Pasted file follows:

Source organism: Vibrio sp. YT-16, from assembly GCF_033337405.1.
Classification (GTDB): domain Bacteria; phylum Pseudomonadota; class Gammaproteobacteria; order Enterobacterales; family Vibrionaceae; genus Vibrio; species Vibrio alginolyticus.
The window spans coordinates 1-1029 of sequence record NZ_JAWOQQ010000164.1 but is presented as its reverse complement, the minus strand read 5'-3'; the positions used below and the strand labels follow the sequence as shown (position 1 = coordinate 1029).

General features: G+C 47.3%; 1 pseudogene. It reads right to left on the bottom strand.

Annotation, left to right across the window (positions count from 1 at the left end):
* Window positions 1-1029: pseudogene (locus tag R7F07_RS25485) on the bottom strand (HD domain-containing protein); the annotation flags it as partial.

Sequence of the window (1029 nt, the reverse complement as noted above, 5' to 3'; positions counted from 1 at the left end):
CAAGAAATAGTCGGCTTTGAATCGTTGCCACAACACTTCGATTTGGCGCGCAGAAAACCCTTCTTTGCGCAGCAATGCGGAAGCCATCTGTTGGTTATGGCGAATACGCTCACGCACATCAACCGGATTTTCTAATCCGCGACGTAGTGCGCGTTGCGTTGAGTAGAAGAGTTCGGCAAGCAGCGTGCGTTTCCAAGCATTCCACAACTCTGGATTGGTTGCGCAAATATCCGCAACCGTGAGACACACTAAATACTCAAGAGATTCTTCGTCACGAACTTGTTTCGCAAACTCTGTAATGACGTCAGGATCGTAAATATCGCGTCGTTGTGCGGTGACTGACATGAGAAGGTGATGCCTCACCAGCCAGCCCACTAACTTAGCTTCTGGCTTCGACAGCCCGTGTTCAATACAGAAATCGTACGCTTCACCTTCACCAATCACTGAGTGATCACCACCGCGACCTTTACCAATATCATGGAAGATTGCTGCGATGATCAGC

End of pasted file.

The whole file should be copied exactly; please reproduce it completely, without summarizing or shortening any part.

Source organism: Vibrio sp. YT-16, from assembly GCF_033337405.1.
Classification (GTDB): domain Bacteria; phylum Pseudomonadota; class Gammaproteobacteria; order Enterobacterales; family Vibrionaceae; genus Vibrio; species Vibrio alginolyticus.
The window spans coordinates 1-1029 of sequence record NZ_JAWOQQ010000164.1 but is presented as its reverse complement, the minus strand read 5'-3'; the positions used below and the strand labels follow the sequence as shown (position 1 = coordinate 1029).

General features: G+C 47.3%; 1 pseudogene. It reads right to left on the bottom strand.

Annotation, left to right across the window (positions count from 1 at the left end):
* Window positions 1-1029: pseudogene (locus tag R7F07_RS25485) on the bottom strand (HD domain-containing protein); the annotation flags it as partial.

Sequence of the window (1029 nt, the reverse complement as noted above, 5' to 3'; positions counted from 1 at the left end):
CAAGAAATAGTCGGCTTTGAATCGTTGCCACAACACTTCGATTTGGCGCGCAGAAAACCCTTCTTTGCGCAGCAATGCGGAAGCCATCTGTTGGTTATGGCGAATACGCTCACGCACATCAACCGGATTTTCTAATCCGCGACGTAGTGCGCGTTGCGTTGAGTAGAAGAGTTCGGCAAGCAGCGTGCGTTTCCAAGCATTCCACAACTCTGGATTGGTTGCGCAAATATCCGCAACCGTGAGACACACTAAATACTCAAGAGATTCTTCGTCACGAACTTGTTTCGCAAACTCTGTAATGACGTCAGGATCGTAAATATCGCGTCGTTGTGCGGTGACTGACATGAGAAGGTGATGCCTCACCAGCCAGCCCACTAACTTAGCTTCTGGCTTCGACAGCCCGTGTTCAATACAGAAATCGTACGCTTCACCTTCACCAATCACTGAGTGATCACCACCGCGACCTTTACCAATATCATGGAAGATTGCTGCGATGATCAGC